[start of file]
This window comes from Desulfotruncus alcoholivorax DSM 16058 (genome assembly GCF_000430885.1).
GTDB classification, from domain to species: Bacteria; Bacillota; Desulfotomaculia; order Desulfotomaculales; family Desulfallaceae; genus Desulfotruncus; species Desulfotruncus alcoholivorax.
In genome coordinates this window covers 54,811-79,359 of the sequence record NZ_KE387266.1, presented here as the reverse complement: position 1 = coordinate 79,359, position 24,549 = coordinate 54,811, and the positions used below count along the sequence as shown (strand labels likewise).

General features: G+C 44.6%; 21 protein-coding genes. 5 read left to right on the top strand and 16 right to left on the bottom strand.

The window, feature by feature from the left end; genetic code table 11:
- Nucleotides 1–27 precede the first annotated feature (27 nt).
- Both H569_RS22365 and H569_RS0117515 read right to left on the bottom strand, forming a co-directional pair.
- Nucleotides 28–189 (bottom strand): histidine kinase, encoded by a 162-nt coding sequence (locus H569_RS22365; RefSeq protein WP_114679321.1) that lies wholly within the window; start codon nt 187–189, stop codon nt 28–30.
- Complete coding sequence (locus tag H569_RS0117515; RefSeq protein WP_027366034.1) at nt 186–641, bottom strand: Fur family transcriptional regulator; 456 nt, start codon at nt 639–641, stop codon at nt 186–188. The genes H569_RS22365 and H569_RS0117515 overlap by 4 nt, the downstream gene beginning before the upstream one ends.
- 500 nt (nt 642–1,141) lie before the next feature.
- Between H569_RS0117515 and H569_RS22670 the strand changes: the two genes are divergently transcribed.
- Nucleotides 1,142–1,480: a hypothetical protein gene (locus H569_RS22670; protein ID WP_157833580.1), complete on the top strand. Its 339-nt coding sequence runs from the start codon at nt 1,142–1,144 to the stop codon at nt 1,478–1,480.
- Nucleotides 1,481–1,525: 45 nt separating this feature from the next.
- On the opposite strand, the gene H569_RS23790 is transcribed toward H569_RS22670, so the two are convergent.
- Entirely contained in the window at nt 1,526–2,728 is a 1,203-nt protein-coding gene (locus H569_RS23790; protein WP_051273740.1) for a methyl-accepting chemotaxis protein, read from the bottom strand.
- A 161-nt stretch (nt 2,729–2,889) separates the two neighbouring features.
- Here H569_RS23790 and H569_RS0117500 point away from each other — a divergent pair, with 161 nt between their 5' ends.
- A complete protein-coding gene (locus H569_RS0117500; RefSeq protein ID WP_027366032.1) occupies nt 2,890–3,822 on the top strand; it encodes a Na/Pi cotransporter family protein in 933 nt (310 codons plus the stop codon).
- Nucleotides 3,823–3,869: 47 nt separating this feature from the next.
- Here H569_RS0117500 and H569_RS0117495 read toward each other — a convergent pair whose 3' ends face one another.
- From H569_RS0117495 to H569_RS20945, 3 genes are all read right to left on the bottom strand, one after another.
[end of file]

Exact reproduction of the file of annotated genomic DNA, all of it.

This window comes from Desulfotruncus alcoholivorax DSM 16058 (genome assembly GCF_000430885.1).
GTDB classification, from domain to species: Bacteria; Bacillota; Desulfotomaculia; order Desulfotomaculales; family Desulfallaceae; genus Desulfotruncus; species Desulfotruncus alcoholivorax.
In genome coordinates this window covers 54,811-79,359 of the sequence record NZ_KE387266.1, presented here as the reverse complement: position 1 = coordinate 79,359, position 24,549 = coordinate 54,811, and the positions used below count along the sequence as shown (strand labels likewise).

General features: G+C 44.6%; 21 protein-coding genes. 5 read left to right on the top strand and 16 right to left on the bottom strand.

The window, feature by feature from the left end; genetic code table 11:
- Nucleotides 1–27 precede the first annotated feature (27 nt).
- Both H569_RS22365 and H569_RS0117515 read right to left on the bottom strand, forming a co-directional pair.
- Nucleotides 28–189 (bottom strand): histidine kinase, encoded by a 162-nt coding sequence (locus H569_RS22365; RefSeq protein WP_114679321.1) that lies wholly within the window; start codon nt 187–189, stop codon nt 28–30.
- Complete coding sequence (locus tag H569_RS0117515; RefSeq protein WP_027366034.1) at nt 186–641, bottom strand: Fur family transcriptional regulator; 456 nt, start codon at nt 639–641, stop codon at nt 186–188. The genes H569_RS22365 and H569_RS0117515 overlap by 4 nt, the downstream gene beginning before the upstream one ends.
- 500 nt (nt 642–1,141) lie before the next feature.
- Between H569_RS0117515 and H569_RS22670 the strand changes: the two genes are divergently transcribed.
- Nucleotides 1,142–1,480: a hypothetical protein gene (locus H569_RS22670; protein ID WP_157833580.1), complete on the top strand. Its 339-nt coding sequence runs from the start codon at nt 1,142–1,144 to the stop codon at nt 1,478–1,480.
- Nucleotides 1,481–1,525: 45 nt separating this feature from the next.
- On the opposite strand, the gene H569_RS23790 is transcribed toward H569_RS22670, so the two are convergent.
- Entirely contained in the window at nt 1,526–2,728 is a 1,203-nt protein-coding gene (locus H569_RS23790; protein WP_051273740.1) for a methyl-accepting chemotaxis protein, read from the bottom strand.
- A 161-nt stretch (nt 2,729–2,889) separates the two neighbouring features.
- Here H569_RS23790 and H569_RS0117500 point away from each other — a divergent pair, with 161 nt between their 5' ends.
- A complete protein-coding gene (locus H569_RS0117500; RefSeq protein ID WP_027366032.1) occupies nt 2,890–3,822 on the top strand; it encodes a Na/Pi cotransporter family protein in 933 nt (310 codons plus the stop codon).
- Nucleotides 3,823–3,869: 47 nt separating this feature from the next.
- Here H569_RS0117500 and H569_RS0117495 read toward each other — a convergent pair whose 3' ends face one another.
- From H569_RS0117495 to H569_RS20945, 3 genes are all read right to left on the bottom strand, one after another.